The Mirror Effect
This article is an overview of my philosophy for wealth management using insurance. It is not meant to be detailed. I intend to go into details of the various aspects and types of plans eventually. The ideas here can be used by anyone for their own estate planning. This is not brand or product specific. One of the things we realise is that our clients are generally at one of four life stages and these determine their financial needs. There are five types of insurance plans.
At the first stage, people are young and single. Within the Singapore context, the women would have just started their career and the men would begin in National Service. This is the period of wealth accumulation and liability protection. You want to protect your earning capacity.
The very first plan that one should buy is a health plan. A shield plan is the most basic insurance plan and it is the foundation of financial planning. A hospitalisation plan is the one plan that everyone has an opportunity to claim. It cannot be that you never fall sick. A basic shield plan can be paid out of your Medisave. It is extremely cheap, and it is worth it. This means that your coverage is immediately increased from whatever your Medisave has to up to $600,000 annually. If you can afford, always get the highest plan. It does not cost much more, and when you fall sick, you do not want to be stuck in a C ward if you have options.
The limitation of this plan is that it only covers up to 80% of the cost of a hospitalisation or treatment in the schedule. It does not include co-insurance and deductibles. It means, you still have to come up with some money. If you are able to come up with the cash, and that can be just over $30 monthly, buy the enhanced plan. This covers all co-insurance and deductibles. You do not have to come up with any money when you go to hospital.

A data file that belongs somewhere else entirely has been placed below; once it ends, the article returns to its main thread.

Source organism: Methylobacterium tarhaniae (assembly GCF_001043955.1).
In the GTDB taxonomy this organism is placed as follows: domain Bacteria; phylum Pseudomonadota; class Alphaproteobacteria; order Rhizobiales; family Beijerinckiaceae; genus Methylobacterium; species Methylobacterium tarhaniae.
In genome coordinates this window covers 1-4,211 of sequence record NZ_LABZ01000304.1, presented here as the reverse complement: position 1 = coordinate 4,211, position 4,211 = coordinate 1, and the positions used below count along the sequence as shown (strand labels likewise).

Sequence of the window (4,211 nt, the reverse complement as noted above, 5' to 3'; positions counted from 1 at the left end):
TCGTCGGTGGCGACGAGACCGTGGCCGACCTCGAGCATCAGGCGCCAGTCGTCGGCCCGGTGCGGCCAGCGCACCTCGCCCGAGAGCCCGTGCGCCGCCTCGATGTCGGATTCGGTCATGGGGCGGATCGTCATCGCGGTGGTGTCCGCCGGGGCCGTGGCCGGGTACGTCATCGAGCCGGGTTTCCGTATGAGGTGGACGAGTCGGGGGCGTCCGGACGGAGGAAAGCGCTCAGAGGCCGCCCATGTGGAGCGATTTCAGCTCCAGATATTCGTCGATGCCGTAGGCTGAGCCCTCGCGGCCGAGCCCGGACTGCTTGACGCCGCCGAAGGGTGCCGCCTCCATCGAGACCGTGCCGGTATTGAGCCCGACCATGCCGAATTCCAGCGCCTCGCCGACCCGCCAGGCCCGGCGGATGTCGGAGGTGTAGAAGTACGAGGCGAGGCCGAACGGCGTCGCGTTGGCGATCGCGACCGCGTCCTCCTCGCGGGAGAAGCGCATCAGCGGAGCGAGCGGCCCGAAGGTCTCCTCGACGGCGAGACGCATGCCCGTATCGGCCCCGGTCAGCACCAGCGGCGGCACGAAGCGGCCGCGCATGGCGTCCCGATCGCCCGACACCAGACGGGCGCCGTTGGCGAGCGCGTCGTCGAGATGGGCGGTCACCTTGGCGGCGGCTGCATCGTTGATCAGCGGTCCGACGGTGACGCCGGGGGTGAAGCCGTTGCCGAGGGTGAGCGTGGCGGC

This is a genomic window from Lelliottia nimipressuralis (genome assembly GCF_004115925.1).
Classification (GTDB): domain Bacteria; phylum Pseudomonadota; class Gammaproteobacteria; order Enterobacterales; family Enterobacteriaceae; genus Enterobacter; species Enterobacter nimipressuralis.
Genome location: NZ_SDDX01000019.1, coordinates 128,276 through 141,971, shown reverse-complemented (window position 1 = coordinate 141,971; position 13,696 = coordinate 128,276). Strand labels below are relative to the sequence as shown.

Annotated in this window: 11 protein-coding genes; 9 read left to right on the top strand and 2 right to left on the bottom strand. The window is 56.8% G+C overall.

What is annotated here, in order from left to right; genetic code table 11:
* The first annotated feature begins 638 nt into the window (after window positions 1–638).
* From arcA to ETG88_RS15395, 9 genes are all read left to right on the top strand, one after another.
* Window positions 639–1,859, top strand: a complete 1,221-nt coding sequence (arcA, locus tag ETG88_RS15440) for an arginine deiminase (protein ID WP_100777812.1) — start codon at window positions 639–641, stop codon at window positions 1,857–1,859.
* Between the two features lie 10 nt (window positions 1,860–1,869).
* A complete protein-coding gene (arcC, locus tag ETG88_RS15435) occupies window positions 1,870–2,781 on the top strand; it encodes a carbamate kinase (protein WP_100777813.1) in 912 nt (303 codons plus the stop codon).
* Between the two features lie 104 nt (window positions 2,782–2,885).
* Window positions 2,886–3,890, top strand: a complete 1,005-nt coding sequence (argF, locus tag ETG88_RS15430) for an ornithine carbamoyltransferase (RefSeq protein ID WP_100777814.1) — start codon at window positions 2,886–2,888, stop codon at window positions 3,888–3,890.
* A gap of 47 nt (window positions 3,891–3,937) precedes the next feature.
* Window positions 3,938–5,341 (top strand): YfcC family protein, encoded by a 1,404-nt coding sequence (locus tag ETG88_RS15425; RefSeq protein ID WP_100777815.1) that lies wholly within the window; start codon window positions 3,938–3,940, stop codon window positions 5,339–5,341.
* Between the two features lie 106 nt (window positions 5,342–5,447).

In tandem with getting a hospitalisation plan, you should get a personal accident plan. This affords you reasonable coverage in the event of an injury. Like the hospitalisation plan, get it when you are young, before you have any injuries or medical problems. Too many people regret after they have to go for treatment without any coverage and then discover, when they want to buy a plan, they have a pre-existing condition and there is an exception that is not covered for the rest of their life. Perhaps in a future post, I will explain how to address this. There are options.
A personal accident plan is extremely cheap, and can provide a quarter of a million coverage at much less than $50 a month. Buying this and an enhanced shield plan at a young age is not going to cost you more than $60 a month for the average person.
For those who work in a career where their earnings depend on them being there, such as taxi-drivers, sole proprietors and such, it is worth your while to consider a hospitalisation benefits plan. This is the second category of insurance. Unlike the plans mentioned previously, this plan puts money in your pocket should you be hospitalised, daily. Some pay a pre-determined amount per day over a series of days for hospitalisation, operation, and pre- and post-operation stays. Depending on the amount paid out, the premiums can vary from the cheap to the expensive. How much do you think your time is worth?
Once your finances are relatively stable, you have to consider the basic whole life plan. Whole life plans are the third category of insurance plans and address three main things: your death benefit, your total and permanent disability benefit and critical illness pay out. Some plans address two or all of these, and some plans are very specific, such as critical illness plans. These plans are normally a part of estate planning. I will do a separate post going into some detail on that in future. Term plans also come under this category.